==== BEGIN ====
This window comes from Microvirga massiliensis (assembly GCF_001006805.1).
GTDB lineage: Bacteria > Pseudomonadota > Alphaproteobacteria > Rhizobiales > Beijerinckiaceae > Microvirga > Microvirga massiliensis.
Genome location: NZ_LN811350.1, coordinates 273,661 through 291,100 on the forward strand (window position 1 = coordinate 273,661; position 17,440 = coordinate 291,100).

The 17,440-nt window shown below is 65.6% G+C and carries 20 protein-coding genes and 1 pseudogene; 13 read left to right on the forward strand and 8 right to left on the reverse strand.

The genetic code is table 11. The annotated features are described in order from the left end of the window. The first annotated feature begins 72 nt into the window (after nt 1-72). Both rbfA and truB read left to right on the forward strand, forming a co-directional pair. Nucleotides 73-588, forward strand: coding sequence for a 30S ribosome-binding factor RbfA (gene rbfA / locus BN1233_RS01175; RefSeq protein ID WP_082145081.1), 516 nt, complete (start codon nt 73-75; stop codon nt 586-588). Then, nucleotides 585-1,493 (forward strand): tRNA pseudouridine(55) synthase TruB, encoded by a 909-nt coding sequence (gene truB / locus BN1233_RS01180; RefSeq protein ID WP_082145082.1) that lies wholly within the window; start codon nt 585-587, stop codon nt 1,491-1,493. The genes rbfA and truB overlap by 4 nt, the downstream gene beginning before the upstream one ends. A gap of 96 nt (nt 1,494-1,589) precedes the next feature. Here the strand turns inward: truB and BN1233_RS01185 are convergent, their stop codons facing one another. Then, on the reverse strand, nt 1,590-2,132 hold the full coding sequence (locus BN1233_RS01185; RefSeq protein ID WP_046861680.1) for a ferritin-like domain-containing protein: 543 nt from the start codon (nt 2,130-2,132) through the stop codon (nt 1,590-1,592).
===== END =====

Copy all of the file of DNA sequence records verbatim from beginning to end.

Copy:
This window comes from Microvirga massiliensis (assembly GCF_001006805.1).
GTDB lineage: Bacteria > Pseudomonadota > Alphaproteobacteria > Rhizobiales > Beijerinckiaceae > Microvirga > Microvirga massiliensis.
Genome location: NZ_LN811350.1, coordinates 273,661 through 291,100 on the forward strand (window position 1 = coordinate 273,661; position 17,440 = coordinate 291,100).

The 17,440-nt window shown below is 65.6% G+C and carries 20 protein-coding genes and 1 pseudogene; 13 read left to right on the forward strand and 8 right to left on the reverse strand.

The genetic code is table 11. The annotated features are described in order from the left end of the window. The first annotated feature begins 72 nt into the window (after nt 1-72). Both rbfA and truB read left to right on the forward strand, forming a co-directional pair. Nucleotides 73-588, forward strand: coding sequence for a 30S ribosome-binding factor RbfA (gene rbfA / locus BN1233_RS01175; RefSeq protein ID WP_082145081.1), 516 nt, complete (start codon nt 73-75; stop codon nt 586-588). Then, nucleotides 585-1,493 (forward strand): tRNA pseudouridine(55) synthase TruB, encoded by a 909-nt coding sequence (gene truB / locus BN1233_RS01180; RefSeq protein ID WP_082145082.1) that lies wholly within the window; start codon nt 585-587, stop codon nt 1,491-1,493. The genes rbfA and truB overlap by 4 nt, the downstream gene beginning before the upstream one ends. A gap of 96 nt (nt 1,494-1,589) precedes the next feature. Here the strand turns inward: truB and BN1233_RS01185 are convergent, their stop codons facing one another. Then, on the reverse strand, nt 1,590-2,132 hold the full coding sequence (locus BN1233_RS01185; RefSeq protein ID WP_046861680.1) for a ferritin-like domain-containing protein: 543 nt from the start codon (nt 2,130-2,132) through the stop codon (nt 1,590-1,592).